It is true that it is in fact, possible to toast a satisfactory marshmallow over a variety of flames.  Many an impatient camper, hungry for that sugary bliss, has devised an intricate dance of waving, retracting, and twirling.  If executed perfectly, this method can sometimes produce a well browned if not slightly uneven or lumpy result. More often than not however it ends in a puff of smoke and the flash of flames followed by a wave of disappointment and similar wave of your blazing sugar ball.

The only way to achieve true evenly browned goodness is to roast your marshmallow over a bed of glowing coals.  Not the coals that escaped to one side while the rest of the fire burns on. A proper spread of sparkling embers left over from a once blazing fire, is the only way to guarantee gooey perfection. Only then, with even rotation and calculated distance can greatness be achieved.

Lick It

While the coals and patience method has yielded bountiful delicious results over many years of diligent research, it is rumored that another short cut method may exist. These methods vary but all are reduced to some form of putting the marshmallow in one’s mouth while simultaneously resisting the urge to swallow it. It is then removed from the mouth and placed on the end of your stick. Supposedly this acts as some sort of heat buffer and allows for quicker cooking while also preserving the ever desirable browning effect.

Other Versions

If you have perfected the art of S’more making and are looking for more creative endeavors, you are in luck. There are many variations on the traditional S’more that are equally respectable and delicious.  Try experimenting with your chocolate selection. Peanut butter cups and Peppermint Patties make easy and delectable substitutes.  If you happen to be celebrating in Britain, where Hersheys and Graham Crackers may be hard to come by (Or even if you are not), I highly recommend Chocolate Covered digestive biscuits as a substitute. For a slightly different but still altogether wonderful deviation there is always Banana boats.

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Campmor

  • grandma

    having my grand daughters birthday party today. s’mores will serve as her cake. We will put a candle on an extra marshmellow put on top of her s’more.

  • cathy

    we make ours with resses peanutbutter cups and marshmellows. there so good!

    • Now that sounds good, we will keep that in mind next time we make them”.

  • The writer obviously enjoyed writing this semi-instructive piece — vicariously imagining the delights and pleasures of consuming the subject of his writing. HOWEVER, HE MISSED COMMENTING ON ONE OF THE MOST IMPORTANT POINTS IN S’MORE-making. One I still must master, because I have not, as yet, figured out how to do it: Getting the chocolate bar properly melted! If you put the chocolate onto the base graham cracker and set them both on the grill over the flame, the graham cracker burns before the chocolate even melts at all!!!!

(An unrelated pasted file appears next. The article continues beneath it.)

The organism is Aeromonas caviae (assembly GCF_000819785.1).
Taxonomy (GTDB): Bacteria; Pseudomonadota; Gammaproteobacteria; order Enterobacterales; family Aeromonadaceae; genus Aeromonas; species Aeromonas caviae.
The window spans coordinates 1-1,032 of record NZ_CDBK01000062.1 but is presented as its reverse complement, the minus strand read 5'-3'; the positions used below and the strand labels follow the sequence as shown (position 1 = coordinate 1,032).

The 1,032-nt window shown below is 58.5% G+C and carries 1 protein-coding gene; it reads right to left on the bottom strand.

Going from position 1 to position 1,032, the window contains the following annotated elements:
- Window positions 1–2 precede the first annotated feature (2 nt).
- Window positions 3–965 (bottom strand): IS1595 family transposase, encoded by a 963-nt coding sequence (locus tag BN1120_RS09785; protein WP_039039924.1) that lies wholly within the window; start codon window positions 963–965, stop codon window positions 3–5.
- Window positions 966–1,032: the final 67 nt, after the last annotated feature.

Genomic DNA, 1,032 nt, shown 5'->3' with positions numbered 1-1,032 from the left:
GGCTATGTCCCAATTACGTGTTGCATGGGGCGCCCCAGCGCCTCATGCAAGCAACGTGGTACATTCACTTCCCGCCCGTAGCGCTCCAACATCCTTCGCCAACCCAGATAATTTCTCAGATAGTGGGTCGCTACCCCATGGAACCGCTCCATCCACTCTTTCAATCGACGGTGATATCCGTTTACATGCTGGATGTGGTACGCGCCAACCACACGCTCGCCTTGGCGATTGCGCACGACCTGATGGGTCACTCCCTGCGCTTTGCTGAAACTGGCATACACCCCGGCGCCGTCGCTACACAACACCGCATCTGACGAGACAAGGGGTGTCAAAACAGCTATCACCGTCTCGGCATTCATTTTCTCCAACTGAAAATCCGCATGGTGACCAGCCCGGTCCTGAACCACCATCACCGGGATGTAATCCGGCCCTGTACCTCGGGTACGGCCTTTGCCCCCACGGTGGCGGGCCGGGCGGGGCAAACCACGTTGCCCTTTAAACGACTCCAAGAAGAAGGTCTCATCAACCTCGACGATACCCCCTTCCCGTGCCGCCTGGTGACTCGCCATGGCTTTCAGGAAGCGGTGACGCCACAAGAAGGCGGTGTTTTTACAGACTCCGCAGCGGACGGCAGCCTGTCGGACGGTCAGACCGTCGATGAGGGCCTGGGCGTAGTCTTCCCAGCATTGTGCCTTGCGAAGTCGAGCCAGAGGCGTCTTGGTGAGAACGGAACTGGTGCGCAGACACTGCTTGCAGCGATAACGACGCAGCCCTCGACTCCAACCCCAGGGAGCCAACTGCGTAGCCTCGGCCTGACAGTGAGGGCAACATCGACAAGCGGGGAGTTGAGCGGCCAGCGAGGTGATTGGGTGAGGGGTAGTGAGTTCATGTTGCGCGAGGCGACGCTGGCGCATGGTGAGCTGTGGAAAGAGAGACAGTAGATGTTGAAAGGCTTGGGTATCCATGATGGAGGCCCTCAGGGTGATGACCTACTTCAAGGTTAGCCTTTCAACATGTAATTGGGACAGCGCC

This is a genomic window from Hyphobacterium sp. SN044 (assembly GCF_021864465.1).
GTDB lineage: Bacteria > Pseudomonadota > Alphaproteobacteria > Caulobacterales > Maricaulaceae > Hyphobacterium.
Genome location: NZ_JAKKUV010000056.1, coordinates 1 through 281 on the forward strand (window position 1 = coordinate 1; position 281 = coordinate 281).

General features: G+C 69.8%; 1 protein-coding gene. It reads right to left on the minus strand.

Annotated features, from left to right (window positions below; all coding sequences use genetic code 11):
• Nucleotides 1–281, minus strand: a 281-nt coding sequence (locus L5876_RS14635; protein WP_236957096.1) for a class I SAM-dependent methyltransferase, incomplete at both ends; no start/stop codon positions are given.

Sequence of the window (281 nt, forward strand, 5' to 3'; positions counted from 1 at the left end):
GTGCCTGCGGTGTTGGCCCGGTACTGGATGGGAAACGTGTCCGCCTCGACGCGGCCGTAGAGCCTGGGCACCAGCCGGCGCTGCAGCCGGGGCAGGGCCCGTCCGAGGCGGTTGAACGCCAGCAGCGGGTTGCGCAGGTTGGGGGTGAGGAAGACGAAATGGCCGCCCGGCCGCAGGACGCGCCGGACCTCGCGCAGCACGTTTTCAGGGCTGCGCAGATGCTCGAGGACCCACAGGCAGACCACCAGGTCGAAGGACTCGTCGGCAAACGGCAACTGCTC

One — very heretical — solution to this might be to pre-melt the chocolate onto the cracker (writer alludes to this by mentioning the European chocolate-coated biscuits). And the method least likely to affect the overal taste and flavor of the s’more unit would be to microwave the chocolate bar onto the graham at home, before going to the campsite. And have those pre-cooked choco-crackers at the ready to cushion the marshmallow as it comes off the grilling stick (coat hangar). It just will not do, by the way, to substitute a chocolate graham cracker for a regular graham, as some have suggested. One possibility might be to find an extremely thin chocolate bar — even thinner than Hershey’s. However, the quality of the chocolate is always an issue. And since this is an all-American treat, use of Lindt and other brands also would be heretical. (Their subtle flavors also might be lost under the smokey flavor of the fire. So, anyway – aside from the remedies I mention, does anyone have more PRACTICAL, SPONTANEOUS, and more appropriate solution than bringing pre-melted chocolate (which, of course, at the very least would have to be warmed up by the campfire? THE WHOLE POINT BEING THAT THE CHOCOLATE ALSO MUST BE GOOEY, SOFT AND WARM, AND NOT COLD AND BRITTLE! And even if pre-melted onto the graham cracker it still would not be so yielding and wonderful!)